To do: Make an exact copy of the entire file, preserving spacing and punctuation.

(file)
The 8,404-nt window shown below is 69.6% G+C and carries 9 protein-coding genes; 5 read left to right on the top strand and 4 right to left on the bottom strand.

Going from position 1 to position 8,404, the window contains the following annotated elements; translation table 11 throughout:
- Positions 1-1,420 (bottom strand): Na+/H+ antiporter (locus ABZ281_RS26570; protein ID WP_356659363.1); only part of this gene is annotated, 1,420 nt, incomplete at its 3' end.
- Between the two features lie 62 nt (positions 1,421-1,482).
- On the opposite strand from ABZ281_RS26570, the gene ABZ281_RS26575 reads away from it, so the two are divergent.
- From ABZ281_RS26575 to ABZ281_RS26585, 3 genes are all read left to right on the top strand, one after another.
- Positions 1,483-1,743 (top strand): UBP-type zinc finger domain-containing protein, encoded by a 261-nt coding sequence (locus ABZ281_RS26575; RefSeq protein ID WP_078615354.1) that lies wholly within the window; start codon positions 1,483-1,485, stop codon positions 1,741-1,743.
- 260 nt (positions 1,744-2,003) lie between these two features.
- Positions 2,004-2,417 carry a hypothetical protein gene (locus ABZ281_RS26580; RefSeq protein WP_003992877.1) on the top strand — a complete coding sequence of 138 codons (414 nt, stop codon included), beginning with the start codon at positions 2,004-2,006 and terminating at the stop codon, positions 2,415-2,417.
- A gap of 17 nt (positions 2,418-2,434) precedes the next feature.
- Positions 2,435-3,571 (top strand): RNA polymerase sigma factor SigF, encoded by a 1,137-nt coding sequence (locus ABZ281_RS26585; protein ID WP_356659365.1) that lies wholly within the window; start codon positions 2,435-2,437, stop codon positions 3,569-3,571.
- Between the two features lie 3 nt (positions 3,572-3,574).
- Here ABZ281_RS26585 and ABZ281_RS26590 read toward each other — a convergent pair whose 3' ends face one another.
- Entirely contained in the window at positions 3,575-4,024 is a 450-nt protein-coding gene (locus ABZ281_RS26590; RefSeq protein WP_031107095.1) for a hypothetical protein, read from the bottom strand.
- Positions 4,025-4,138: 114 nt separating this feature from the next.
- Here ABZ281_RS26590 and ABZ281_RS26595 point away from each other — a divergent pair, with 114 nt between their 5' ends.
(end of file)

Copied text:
The 8,404-nt window shown below is 69.6% G+C and carries 9 protein-coding genes; 5 read left to right on the top strand and 4 right to left on the bottom strand.

Going from position 1 to position 8,404, the window contains the following annotated elements; translation table 11 throughout:
- Positions 1-1,420 (bottom strand): Na+/H+ antiporter (locus ABZ281_RS26570; protein ID WP_356659363.1); only part of this gene is annotated, 1,420 nt, incomplete at its 3' end.
- Between the two features lie 62 nt (positions 1,421-1,482).
- On the opposite strand from ABZ281_RS26570, the gene ABZ281_RS26575 reads away from it, so the two are divergent.
- From ABZ281_RS26575 to ABZ281_RS26585, 3 genes are all read left to right on the top strand, one after another.
- Positions 1,483-1,743 (top strand): UBP-type zinc finger domain-containing protein, encoded by a 261-nt coding sequence (locus ABZ281_RS26575; RefSeq protein ID WP_078615354.1) that lies wholly within the window; start codon positions 1,483-1,485, stop codon positions 1,741-1,743.
- 260 nt (positions 1,744-2,003) lie between these two features.
- Positions 2,004-2,417 carry a hypothetical protein gene (locus ABZ281_RS26580; RefSeq protein WP_003992877.1) on the top strand — a complete coding sequence of 138 codons (414 nt, stop codon included), beginning with the start codon at positions 2,004-2,006 and terminating at the stop codon, positions 2,415-2,417.
- A gap of 17 nt (positions 2,418-2,434) precedes the next feature.
- Positions 2,435-3,571 (top strand): RNA polymerase sigma factor SigF, encoded by a 1,137-nt coding sequence (locus ABZ281_RS26585; protein ID WP_356659365.1) that lies wholly within the window; start codon positions 2,435-2,437, stop codon positions 3,569-3,571.
- Between the two features lie 3 nt (positions 3,572-3,574).
- Here ABZ281_RS26585 and ABZ281_RS26590 read toward each other — a convergent pair whose 3' ends face one another.
- Entirely contained in the window at positions 3,575-4,024 is a 450-nt protein-coding gene (locus ABZ281_RS26590; RefSeq protein WP_031107095.1) for a hypothetical protein, read from the bottom strand.
- Positions 4,025-4,138: 114 nt separating this feature from the next.
- Here ABZ281_RS26590 and ABZ281_RS26595 point away from each other — a divergent pair, with 114 nt between their 5' ends.